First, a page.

We often disdain teenagers, glued to their smartphones and instantly reacting to events via Facebook, Twitter or Instagram. But having got back home from today’s RIAS Convention in Edinburgh, I reflected on what I saw and heard there. For me, Amin Taha was the highlight, thanks to his architectural insights and well-paced delivery.

Taha’s career so far has produced a number of well-resolved buildings which have brought him increasingly larger and higher profile commissions around London. Each one builds on his serial investigation of materials, so far exploring the nature and possibilities of non-loadbearing brick, of load-bearing stone, and now embarking on a journey to discover the possibilities of sheet brass and bronze.

Taha presented his take on the Etymology of Architecture, starting with a potted history of art and architectural history. Giorgio Vasari was arguably the first art/ architectural historian with his encyclopedia of artistic biographies, “Lives of the Most Eminent Painters, Sculptors, and Architects”. It anecdotally recorded the process of creating art. Two centuries later came Johann Winckelmann with his “History of the Art of Antiquity” and its follow-up volume, which additionally offered some opinions about the work. Perhaps that was the birth of naive architectural criticism.

Taha’s reflections on those books sets his own work into a context: he’s conscious of the Art Historical Industry and aware of the labels it coins. Perhaps there’s a Post-Modern (or post-Venturi) knowingness to his buildings. That said, the remaining half hour covered the evolution of his work, through housing at Barrett’s Grove, Bayswater Road and Upper Street – all of which explored in different ways how CLT (massive timber) construction could provide a more economic structure than concrete or steel frame. In cities like London, most of the development cost actually pays for land, not the building which sits on it.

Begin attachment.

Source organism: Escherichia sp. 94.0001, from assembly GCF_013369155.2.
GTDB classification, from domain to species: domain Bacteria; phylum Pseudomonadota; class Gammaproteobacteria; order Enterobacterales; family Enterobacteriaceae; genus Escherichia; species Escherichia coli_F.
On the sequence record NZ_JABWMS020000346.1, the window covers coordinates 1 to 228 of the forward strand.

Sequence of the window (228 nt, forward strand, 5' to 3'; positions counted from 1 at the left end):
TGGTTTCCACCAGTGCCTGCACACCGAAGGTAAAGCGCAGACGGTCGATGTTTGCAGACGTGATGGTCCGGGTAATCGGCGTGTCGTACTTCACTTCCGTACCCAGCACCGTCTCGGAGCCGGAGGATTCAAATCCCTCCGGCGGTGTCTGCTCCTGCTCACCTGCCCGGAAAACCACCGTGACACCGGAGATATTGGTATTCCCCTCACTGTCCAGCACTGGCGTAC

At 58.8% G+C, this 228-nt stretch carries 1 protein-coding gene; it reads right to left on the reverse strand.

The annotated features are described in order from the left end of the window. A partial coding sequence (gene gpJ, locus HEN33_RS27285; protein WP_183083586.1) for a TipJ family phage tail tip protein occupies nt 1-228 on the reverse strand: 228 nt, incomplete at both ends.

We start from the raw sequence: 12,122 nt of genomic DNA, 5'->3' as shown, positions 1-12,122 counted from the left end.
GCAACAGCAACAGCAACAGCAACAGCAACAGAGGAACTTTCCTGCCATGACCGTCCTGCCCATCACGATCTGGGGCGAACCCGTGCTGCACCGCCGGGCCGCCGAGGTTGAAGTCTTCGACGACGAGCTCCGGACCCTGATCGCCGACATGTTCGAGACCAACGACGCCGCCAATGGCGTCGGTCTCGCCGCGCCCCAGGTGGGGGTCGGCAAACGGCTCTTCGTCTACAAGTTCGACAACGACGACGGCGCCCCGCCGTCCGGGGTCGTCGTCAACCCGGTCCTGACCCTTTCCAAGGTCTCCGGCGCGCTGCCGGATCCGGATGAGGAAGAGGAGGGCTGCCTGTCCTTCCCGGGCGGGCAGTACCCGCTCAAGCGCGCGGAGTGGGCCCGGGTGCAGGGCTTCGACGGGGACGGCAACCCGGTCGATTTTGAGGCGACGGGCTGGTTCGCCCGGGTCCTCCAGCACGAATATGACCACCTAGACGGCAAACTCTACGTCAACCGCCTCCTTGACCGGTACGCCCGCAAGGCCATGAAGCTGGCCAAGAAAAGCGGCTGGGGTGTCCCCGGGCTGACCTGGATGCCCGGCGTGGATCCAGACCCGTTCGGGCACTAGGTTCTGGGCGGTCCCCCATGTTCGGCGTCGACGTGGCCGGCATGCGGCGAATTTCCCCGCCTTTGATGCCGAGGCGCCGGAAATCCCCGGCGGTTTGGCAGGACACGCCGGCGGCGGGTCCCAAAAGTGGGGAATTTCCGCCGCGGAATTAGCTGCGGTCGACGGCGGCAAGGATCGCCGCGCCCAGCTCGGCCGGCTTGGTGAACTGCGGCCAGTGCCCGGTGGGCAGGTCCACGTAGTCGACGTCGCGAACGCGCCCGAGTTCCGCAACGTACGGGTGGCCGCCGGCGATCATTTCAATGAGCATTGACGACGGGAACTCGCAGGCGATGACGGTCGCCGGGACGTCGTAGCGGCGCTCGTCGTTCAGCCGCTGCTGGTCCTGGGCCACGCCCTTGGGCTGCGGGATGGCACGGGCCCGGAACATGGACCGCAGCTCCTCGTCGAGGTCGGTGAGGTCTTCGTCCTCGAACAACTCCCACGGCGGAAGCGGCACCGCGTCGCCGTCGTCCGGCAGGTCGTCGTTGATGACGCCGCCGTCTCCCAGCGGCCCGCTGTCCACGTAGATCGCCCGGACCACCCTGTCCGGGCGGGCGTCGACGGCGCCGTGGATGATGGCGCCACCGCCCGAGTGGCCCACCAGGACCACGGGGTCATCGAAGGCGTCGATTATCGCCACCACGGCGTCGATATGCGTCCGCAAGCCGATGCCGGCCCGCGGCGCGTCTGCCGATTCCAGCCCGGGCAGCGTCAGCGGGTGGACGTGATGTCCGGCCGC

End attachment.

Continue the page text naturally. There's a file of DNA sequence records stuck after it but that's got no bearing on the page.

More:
Most of Taha’s insights came in the form of asides about technique and building economics, such as the housing development at Upper Street in London where the client initially approached Daniel Libeskind, but found him too expensive. The building was completed for around £3000 sq.m., whereas Libeskind was hoping for a budget of at least double that. Shades of the supermodel who wouldn’t get out of bed in the morning for less than £10,000…

Next Taha touched on a Metro station in Sofia, before going into detail about Clerkenwell Close, his home and the office of his practice, Groupwork. The initial concept involved creating a bronze exoskeletal frame, but it was eventually built using trabeated Portland stone. The natural face of the stone is expressed where many would saw it to form a veneer, then dress or flame finish its face. The result is both startling and obvious, although the local Planners evidently hated it so much they fought in the courts to have it demolished.

In a world where we’re rightly pre-occupied with climate change, social and political issues, it was nevertheless good to hear someone speak with clarity about architectural language and materiality. To paraphrase Amin Taha's sign-off at the end, “Let the materials drive the architecture”. I’m glad the RIAS invited him to Edinburgh, where he studied architecture years many ago, and I hope he eventually gets the chance to build in Scotland, too.

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